Antonín DVOŘÁK (1841-1904) String Quartets - Vol. VIII
String Quartet no.10 in E flat major, ‘Slavonic’, op.51 B 92 (1879) [33:23]
String Quartet no.11 in C major, Op.61 B 121 (1881) [39:01]
Zemlinsky Quartet (František Souček, Petr Střĺžek (violins), Petr Holman (viola), Vladimír Fortin (cello))
rec. Martinek Studio, Prague, 15-16 February 2014. PRAGA DIGITALS PRD/DSD250305 SACD [72:31]
The Zemlinsky Quartet are in the process of recording all of Dvořák’s music for string quartet for Praga. This latest instalment is an especially valuable coupling for the general collector. If you are not in the market for an ‘intégrale’ of these works complete with the early student efforts, and with fully mature mastery emerging really with the tenth Quartet found on this disc, where do you look? You must have the ‘American’ quartet in F major Op. 96 of 1893, and its two wonderful successors from 1895, the A flat Op.105 and the G major Op.106. Those last three much-recorded quartets are numbered 12-14, so this pairing of numbers 10 and 11 will be the next works to add, since for once with this composer the numbering does not obscure the sequence of composition.
The tenth quartet opens with an air of flowing bucolic serenity. You immediately sense that these Czech musicians, a group formed twenty years ago, are completely at home with the idiom. They take the exposition repeat, which is welcome, especially played so engagingly, and when the development steals quietly in, the succession of crescendi and diminuendi have a natural, unforced, breathing quality. The molto tranquillo close makes for the gentlest of leave-takings. The Dumka(Elegie) second movement has an andante con moto first section, which the Zemlinsky approach with the just the right elegiac manner. When the contrasting 3/8 Vivace begins, there is no great jolt. It seems a goal of the interpretation overall not to over-emphasise the traditional Dumka contrasts but to maintain a sense of a single flowing movement. Nonetheless the presto marking towards the end brings all the vivacity one could wish. The slow movement (called Romanza) is tenderly delivered, and the final Allegro assai has a carefree abandon that’s just right for this most genial of Dvořák’s quartets.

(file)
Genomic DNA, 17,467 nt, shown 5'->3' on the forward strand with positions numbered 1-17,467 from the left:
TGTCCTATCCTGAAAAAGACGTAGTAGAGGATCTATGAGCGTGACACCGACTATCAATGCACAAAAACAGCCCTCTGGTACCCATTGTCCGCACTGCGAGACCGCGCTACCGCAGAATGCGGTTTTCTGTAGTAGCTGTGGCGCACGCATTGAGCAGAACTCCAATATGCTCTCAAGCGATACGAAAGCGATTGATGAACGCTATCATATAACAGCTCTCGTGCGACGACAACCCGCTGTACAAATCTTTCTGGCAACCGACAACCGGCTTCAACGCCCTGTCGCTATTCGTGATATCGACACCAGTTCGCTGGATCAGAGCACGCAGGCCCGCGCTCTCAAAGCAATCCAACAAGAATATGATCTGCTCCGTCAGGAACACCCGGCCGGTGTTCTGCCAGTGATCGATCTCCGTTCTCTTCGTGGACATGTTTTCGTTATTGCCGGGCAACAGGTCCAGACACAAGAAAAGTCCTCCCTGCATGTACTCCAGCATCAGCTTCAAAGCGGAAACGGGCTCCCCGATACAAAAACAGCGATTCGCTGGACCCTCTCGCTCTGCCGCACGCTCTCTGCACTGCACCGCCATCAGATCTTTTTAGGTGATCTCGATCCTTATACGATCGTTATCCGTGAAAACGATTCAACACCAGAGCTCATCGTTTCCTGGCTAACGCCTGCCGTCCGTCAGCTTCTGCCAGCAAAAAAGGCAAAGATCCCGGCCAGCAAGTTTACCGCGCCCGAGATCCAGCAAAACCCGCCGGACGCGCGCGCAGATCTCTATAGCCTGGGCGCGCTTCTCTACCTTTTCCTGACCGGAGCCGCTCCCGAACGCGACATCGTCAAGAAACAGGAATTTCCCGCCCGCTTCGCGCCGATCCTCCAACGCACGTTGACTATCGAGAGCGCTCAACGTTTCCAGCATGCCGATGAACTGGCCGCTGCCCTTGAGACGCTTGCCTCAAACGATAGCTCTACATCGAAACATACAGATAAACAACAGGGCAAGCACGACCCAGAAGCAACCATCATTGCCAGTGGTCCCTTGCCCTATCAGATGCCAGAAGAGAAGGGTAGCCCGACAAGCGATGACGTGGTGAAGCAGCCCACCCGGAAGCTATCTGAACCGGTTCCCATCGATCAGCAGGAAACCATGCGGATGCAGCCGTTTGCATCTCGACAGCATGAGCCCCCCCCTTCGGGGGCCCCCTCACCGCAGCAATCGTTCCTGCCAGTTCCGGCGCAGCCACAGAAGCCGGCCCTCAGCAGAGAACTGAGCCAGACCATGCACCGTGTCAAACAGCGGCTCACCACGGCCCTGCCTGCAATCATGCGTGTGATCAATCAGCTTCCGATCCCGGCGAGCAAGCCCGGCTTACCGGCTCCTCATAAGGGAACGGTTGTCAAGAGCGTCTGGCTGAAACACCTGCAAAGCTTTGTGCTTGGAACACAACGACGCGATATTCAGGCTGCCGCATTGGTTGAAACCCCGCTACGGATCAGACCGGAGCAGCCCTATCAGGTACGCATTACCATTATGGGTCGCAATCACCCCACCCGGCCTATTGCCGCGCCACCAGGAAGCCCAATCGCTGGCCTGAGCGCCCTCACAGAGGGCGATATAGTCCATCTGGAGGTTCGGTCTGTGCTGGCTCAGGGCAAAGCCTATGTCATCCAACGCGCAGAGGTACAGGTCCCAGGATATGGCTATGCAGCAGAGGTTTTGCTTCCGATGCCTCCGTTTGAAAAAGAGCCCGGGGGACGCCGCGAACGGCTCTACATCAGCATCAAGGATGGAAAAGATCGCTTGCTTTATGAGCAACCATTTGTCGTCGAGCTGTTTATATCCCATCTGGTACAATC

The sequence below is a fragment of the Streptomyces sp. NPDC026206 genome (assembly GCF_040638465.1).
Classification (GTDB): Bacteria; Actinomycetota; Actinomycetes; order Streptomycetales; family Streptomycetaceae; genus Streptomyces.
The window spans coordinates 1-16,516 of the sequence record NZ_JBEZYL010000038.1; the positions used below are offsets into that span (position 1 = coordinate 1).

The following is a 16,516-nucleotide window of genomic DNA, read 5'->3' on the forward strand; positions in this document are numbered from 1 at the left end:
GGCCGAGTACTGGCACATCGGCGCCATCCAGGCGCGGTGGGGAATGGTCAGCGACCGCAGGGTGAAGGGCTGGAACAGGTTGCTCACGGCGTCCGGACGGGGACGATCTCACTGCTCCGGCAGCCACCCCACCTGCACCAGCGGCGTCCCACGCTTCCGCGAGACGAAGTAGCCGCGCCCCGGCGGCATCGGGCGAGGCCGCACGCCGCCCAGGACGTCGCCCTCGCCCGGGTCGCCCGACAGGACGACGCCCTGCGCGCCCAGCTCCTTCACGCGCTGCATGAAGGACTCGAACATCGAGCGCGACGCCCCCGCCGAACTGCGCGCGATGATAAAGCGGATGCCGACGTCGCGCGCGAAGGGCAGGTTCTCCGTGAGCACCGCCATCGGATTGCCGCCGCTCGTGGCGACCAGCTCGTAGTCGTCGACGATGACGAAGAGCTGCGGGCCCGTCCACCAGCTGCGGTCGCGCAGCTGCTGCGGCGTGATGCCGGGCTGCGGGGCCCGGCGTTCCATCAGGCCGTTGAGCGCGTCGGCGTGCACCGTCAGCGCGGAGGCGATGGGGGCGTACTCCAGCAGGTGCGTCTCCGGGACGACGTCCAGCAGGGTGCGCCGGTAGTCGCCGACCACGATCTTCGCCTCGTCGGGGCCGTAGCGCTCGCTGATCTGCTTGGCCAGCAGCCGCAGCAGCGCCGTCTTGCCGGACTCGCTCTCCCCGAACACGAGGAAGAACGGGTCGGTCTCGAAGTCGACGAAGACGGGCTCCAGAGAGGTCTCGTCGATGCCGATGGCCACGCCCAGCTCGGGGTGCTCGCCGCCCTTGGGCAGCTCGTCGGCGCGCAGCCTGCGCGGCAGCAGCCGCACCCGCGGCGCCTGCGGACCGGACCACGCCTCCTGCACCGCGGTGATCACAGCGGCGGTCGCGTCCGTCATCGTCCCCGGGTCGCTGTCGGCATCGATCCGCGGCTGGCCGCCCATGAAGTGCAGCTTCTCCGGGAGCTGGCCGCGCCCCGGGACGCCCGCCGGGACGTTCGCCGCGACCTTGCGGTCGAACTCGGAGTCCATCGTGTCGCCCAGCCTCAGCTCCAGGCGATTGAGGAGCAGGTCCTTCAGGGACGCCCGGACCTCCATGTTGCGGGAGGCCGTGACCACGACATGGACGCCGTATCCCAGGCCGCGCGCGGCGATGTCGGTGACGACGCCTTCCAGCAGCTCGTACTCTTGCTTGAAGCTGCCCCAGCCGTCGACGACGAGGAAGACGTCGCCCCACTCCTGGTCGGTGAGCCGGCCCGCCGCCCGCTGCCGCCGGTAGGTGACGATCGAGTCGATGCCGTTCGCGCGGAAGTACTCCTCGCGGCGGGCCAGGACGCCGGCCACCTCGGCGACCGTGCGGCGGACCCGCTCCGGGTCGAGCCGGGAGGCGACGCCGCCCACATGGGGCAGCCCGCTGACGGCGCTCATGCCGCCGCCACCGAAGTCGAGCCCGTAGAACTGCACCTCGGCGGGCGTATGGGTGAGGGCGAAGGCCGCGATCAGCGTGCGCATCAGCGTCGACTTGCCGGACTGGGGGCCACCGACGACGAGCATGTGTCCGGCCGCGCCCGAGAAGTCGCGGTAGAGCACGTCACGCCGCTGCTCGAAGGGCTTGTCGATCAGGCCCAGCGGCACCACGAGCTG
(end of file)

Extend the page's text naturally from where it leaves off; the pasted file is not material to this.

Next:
The eleventh quartet is a big work, nearly forty minutes, with an opening movement — with exposition repeated as here — that can touch fifteen minutes. Several commentators suggest Beethoven was the model for this piece. Be that as it may, the Zemlinsky bring the same Bohemian qualities to this piece as to its predecessor, preferring to present movements as integrated and coherent rather than to play up contrasts. Many quartets would make more of the feroce marking in the first movement development. While the Zemlinsky acknowledge that moment, it is with a proportionate, even response. In the coda this relative discretion pays dividends, as the swift alterations of tempo and dynamic carry the listener convincingly through to the morendo ppp close. The adagio is played as marked, molto cantabile and while the scherzo is properly lively so too is the trio. Its dolce marking is observed for the opening phrase but soon gives way to further rustic celebrations. The finale’s rhythmic invention is all we expect of a Czech dance and is well characterised.
This is a valuable pairing, well played and recorded, even though both performances and the SACD sound could for some listeners be a little self-effacing. Certainly an earlier Praga SACD of the eleventh quartet from the Pražák quartet, recorded in 2004, would still be my slight preference in the C major work – they seem to take its Beethovenian aspirations more seriously. This is a case of comparing different kinds of excellence, and if you like Czech music to stay closer to its homeland, this is a very satisfying issue of two essential chamber works.